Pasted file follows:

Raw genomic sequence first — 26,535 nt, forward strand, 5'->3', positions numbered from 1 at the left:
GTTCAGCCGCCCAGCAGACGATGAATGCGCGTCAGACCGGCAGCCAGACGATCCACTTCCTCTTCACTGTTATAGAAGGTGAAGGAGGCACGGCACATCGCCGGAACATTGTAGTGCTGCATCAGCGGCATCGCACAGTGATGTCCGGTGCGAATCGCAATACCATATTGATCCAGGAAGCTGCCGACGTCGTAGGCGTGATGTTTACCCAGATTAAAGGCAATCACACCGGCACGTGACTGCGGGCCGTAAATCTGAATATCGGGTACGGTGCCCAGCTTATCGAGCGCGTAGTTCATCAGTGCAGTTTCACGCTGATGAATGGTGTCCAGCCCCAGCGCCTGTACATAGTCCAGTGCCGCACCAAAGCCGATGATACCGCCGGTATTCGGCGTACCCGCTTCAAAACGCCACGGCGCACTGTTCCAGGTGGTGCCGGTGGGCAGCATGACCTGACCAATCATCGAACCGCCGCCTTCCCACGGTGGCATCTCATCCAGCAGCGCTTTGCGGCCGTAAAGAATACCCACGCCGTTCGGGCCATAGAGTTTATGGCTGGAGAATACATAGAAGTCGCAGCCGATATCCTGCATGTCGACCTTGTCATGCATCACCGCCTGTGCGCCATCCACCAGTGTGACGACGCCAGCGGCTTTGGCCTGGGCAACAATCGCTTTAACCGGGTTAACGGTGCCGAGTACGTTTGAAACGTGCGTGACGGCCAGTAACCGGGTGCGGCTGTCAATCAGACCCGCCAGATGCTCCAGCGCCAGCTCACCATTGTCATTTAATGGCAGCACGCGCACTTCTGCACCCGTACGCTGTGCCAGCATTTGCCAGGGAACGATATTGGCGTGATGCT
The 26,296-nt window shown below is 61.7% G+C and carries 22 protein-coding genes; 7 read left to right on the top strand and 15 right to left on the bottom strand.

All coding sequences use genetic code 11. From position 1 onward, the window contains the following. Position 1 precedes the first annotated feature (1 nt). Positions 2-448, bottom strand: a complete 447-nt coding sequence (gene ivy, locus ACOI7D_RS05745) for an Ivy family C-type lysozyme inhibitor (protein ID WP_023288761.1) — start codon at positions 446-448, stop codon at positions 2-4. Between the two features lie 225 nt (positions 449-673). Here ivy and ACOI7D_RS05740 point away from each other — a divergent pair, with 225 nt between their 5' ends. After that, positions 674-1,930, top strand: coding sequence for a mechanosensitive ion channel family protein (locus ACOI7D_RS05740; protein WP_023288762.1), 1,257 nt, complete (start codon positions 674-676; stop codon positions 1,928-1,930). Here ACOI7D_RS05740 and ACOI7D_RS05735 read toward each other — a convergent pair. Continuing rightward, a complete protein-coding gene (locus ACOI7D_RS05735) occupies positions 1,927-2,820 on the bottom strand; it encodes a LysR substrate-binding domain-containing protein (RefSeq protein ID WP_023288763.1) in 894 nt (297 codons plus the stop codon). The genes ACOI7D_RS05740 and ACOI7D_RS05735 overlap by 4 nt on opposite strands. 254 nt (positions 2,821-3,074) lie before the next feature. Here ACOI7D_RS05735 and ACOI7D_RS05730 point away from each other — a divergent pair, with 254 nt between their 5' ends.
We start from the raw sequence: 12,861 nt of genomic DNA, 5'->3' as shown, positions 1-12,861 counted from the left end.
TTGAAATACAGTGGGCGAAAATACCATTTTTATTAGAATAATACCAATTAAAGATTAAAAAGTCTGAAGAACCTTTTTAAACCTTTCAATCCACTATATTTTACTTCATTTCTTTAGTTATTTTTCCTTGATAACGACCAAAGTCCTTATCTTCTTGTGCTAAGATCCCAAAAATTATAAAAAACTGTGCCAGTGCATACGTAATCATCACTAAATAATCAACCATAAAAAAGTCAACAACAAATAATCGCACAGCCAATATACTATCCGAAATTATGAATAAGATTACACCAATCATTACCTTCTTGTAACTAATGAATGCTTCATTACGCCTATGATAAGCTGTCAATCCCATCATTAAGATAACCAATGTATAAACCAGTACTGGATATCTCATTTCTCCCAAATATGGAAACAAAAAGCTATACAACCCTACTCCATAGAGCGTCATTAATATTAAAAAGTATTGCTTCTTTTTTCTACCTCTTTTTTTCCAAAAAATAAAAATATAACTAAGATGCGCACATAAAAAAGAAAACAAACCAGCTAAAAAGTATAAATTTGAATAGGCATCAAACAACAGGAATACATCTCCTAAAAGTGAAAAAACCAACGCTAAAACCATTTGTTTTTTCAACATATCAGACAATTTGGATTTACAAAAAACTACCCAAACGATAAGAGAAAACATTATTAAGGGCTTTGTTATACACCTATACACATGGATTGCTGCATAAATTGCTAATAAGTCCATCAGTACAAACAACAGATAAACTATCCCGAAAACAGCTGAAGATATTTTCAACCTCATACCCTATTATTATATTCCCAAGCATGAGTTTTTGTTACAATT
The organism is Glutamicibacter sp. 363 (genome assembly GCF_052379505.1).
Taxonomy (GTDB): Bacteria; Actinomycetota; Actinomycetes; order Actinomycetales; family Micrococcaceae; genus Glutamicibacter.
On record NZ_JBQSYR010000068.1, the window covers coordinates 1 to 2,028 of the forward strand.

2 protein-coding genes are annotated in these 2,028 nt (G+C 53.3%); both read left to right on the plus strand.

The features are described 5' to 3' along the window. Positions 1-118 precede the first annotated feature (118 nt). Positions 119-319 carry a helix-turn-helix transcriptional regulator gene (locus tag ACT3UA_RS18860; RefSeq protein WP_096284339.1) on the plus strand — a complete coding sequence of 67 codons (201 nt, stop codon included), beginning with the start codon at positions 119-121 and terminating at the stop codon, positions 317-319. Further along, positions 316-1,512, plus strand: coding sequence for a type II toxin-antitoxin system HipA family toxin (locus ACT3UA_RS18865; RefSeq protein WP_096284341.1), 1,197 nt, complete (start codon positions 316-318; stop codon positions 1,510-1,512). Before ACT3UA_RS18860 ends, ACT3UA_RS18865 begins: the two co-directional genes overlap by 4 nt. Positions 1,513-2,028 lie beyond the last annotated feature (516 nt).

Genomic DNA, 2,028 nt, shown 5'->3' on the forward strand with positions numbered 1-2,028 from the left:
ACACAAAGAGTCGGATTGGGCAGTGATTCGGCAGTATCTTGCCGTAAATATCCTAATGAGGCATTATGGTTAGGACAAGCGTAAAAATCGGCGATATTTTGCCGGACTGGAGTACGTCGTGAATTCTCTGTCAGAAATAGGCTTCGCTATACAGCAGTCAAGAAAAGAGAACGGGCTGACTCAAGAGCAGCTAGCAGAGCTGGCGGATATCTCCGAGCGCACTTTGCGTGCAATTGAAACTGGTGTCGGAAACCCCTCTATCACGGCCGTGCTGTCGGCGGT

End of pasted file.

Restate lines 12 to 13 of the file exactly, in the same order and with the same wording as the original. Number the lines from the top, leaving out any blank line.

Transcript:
Genomic DNA, 2,028 nt, shown 5'->3' on the forward strand with positions numbered 1-2,028 from the left:
ACACAAAGAGTCGGATTGGGCAGTGATTCGGCAGTATCTTGCCGTAAATATCCTAATGAGGCATTATGGTTAGGACAAGCGTAAAAATCGGCGATATTTTGCCGGACTGGAGTACGTCGTGAATTCTCTGTCAGAAATAGGCTTCGCTATACAGCAGTCAAGAAAAGAGAACGGGCTGACTCAAGAGCAGCTAGCAGAGCTGGCGGATATCTCCGAGCGCACTTTGCGTGCAATTGAAACTGGTGTCGGAAACCCCTCTATCACGGCCGTGCTGTCGGCGGT